But those aren't the songs I want. When I sit down with Burns in July, after a visit to San Quentin to screen clips of the film for inmates, I ask for the lesser-known songs. Personal discoveries of songs that he'd never heard before he started working on Country Music, or that he heard in a whole new light. Songs that, once discovered, perhaps even guided the documentary down a different path.
After some thought, Burns is game. He makes a list.
"Basically, the constituent building blocks of our work is biography, it's really mostly about people," he explains. "But what's so wonderful, and I don't think we were completely prepared for, is just how powerfully emotional some of these songs are."
What follows is Ken Burns' personal picks of five key underdog songs from Country Music—in chronological order, and in his own words.
'Mule Skinner Blues,' Jimmie Rodgers
"Mule Skinner Blues" is a wonderful, wonderful song. You can see the twinkle in the eye when Merle Haggard sings part of it for us in our first episode. What's amazing is that "Mule Skinner Blues" resurfaces again and again and again as three other rebirths in our film.
Bill Monroe, when he's asked to debut at the Grand Ole Opry, plays a new version of it. I don't think I could quite call it bluegrass, but it's taking "Mule Skinner Blues" and doing something else with it, and it's a wonderful thing. Later on, we're out in the Central Valley of California with Maddox Brothers and Rose, and they do an uptempo, incredible, kick-ass version of "Mule Skinner Blues." And then one of Dolly's debut songs on The Porter Wagoner Show is "Mule Skinner Blues," which she calls an heirloom. These things that are passed down from generation to generation to generation.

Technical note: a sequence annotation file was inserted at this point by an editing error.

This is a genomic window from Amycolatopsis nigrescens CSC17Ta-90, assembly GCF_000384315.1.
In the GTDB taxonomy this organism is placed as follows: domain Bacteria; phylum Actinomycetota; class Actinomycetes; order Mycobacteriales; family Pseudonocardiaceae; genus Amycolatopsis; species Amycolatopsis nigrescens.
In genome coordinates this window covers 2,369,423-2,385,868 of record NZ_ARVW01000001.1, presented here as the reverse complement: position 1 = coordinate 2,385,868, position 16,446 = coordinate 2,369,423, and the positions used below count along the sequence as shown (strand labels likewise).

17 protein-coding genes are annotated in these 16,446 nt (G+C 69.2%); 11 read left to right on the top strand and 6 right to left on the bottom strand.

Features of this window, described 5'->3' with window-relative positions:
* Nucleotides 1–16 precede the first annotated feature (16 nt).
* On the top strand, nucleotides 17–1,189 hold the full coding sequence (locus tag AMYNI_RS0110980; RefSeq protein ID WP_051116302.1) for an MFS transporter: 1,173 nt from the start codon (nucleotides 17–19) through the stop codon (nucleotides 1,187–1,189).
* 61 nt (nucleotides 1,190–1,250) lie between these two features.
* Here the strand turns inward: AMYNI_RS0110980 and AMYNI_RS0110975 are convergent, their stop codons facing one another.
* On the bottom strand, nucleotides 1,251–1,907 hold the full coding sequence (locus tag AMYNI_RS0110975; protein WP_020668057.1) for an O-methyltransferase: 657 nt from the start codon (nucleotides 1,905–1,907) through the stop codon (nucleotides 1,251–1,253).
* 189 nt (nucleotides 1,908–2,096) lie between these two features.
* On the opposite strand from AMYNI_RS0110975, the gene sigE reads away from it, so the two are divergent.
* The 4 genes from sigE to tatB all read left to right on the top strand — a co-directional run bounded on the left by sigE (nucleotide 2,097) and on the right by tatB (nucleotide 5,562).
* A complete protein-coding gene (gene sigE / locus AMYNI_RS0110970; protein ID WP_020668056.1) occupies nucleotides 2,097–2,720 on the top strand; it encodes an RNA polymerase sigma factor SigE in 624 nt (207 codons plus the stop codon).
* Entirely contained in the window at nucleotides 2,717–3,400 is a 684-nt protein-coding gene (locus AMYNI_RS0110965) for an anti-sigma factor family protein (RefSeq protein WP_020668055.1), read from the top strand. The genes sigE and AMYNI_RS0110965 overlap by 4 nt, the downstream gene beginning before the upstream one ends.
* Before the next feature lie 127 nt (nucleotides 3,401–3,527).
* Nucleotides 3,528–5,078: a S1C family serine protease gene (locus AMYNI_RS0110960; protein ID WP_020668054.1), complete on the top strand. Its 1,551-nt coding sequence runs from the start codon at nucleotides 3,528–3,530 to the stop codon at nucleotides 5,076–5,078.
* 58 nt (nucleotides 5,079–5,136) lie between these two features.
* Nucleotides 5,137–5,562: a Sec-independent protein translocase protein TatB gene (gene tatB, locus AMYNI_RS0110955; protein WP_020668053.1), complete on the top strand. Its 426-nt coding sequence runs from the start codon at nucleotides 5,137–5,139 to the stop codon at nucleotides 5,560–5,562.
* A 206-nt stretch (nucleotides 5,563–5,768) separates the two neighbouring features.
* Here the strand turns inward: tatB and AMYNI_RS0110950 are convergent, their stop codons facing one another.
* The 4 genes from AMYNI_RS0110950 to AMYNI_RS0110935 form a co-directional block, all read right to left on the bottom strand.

'Little Darling Pal of Mine,' the Carter Family
This is actually the second song you hear in our film. As we researched it, we found this amazing story, which is that it had begun, the melody or the rough approximation of a melody, as a 19th-century Protestant hymn. It got taken by an African-American minister into the black church, and was turned into a kind of almost gospel stomp called "When The World's On Fire." The Carter Family, listening to everybody, including African-American music, loved what they heard. Maybe it was Lesley Riddle, the guitarist, who brought "When The World's On Fire" to them, but they changed it into "Little Darling Pal Of Mine," which is one of their really big hits.
Well, Woody Guthrie heard it, and he wrote a song called "This Land Is Your Land." Now, all of them, the original hymn, "When The World's On Fire," "Little Darling Pal of Mine," and "This Land is Your Land," all have the same melody, and all have a place in our film. I love the fact that a melody can undergo extraordinary transformation. I think I had learned once that "The Star-Spangled Banner" was an old English drinking song!